June 12, 2020 by Trisura Guarantee Insurance Company
In these times of social distancing and working from home, it’s become even more crucial to ensure strong cybersecurity measures are in place for you and your business. Working from home can pose its own challenges and takes adjusting to; the last thing anyone would want is a cyber breach to occur at the same time. As organizations have moved to a work-from-home state, it can be argued that the risk of cyber exposure is even higher. “With an expanded attack surface, potentially weaker security protocols and distracted employees, this unique situation is just right for highly motivated cyber criminals to make their moves,” states Michael Kalakauskas, assistant vice president and product leader at Trisura Guarantee. “We all need to do our part to stay vigilant and keep our information secure in these uncertain times and there are many ways we can go about this.”
Let’s look at some of the most important steps we can all take to ensure a more secure home office:
The above tips are great precautionary measures companies and staff can take to stop a breach, but what is the role of the broker in all this? As there may be some uncertainty surrounding the vast world of cyber, insurance brokers should familiarize themselves with the risks. Brokers can serve as a resource for their clients and spread awareness through news stories and articles that highlight the exposures. “It’s also important to gain an understanding of where their clients may be vulnerable to cyberattacks,” adds Kalakauskas. “Find out your client’s cyber protection measures and help identify these gaps.” With the help of insurance carriers, you can then suggest experts your client can use to strengthen their cyber breach prevention practices.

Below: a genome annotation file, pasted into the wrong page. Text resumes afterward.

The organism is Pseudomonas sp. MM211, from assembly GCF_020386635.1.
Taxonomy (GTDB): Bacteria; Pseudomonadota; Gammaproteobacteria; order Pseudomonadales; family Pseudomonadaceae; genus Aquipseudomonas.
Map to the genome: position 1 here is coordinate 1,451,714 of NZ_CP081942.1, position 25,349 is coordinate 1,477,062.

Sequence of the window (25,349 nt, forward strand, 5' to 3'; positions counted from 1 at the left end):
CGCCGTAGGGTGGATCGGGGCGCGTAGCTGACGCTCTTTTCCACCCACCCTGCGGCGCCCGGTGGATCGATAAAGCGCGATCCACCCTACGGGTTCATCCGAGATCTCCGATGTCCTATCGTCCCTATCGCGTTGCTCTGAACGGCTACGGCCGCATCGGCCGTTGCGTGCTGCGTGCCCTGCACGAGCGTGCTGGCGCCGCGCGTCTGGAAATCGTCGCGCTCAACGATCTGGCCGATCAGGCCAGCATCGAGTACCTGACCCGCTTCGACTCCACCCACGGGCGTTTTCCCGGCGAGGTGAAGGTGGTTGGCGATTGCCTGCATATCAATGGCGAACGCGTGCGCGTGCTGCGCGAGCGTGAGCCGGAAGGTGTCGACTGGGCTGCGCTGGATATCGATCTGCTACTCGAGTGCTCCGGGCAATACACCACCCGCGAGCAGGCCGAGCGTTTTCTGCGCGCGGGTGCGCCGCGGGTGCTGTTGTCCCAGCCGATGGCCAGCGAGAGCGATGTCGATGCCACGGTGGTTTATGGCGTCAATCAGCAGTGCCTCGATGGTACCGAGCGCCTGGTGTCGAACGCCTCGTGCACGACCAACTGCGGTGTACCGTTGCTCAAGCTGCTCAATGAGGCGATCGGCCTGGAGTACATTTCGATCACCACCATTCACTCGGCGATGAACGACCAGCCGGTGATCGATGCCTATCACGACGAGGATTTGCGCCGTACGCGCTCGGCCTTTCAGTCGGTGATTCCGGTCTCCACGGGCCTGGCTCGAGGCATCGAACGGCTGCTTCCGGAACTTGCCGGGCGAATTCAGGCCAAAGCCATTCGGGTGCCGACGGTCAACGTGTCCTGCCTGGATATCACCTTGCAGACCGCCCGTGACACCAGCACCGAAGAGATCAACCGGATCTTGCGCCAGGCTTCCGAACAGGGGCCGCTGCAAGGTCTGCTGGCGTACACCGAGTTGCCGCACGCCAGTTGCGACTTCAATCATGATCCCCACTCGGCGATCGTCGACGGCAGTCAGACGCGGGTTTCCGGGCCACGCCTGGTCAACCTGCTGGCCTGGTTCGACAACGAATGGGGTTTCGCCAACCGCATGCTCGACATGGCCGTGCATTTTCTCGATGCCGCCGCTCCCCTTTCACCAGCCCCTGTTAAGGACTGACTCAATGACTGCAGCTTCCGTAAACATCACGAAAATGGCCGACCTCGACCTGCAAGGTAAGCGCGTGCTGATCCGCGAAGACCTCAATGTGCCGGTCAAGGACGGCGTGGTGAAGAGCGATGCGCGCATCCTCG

Though there are many controls that can prevent cyber-attacks, remember that the human element is the most important piece of the puzzle. Employee errors cause the most breaches, so if the organization has good employee training and awareness policies, you are well on your way to combating the bad actors.
This article does not intend to provide legal or technical IT advice. You should consult your own legal counsel or IT professional in connection with matters affecting your own legal or technological requirements or interests.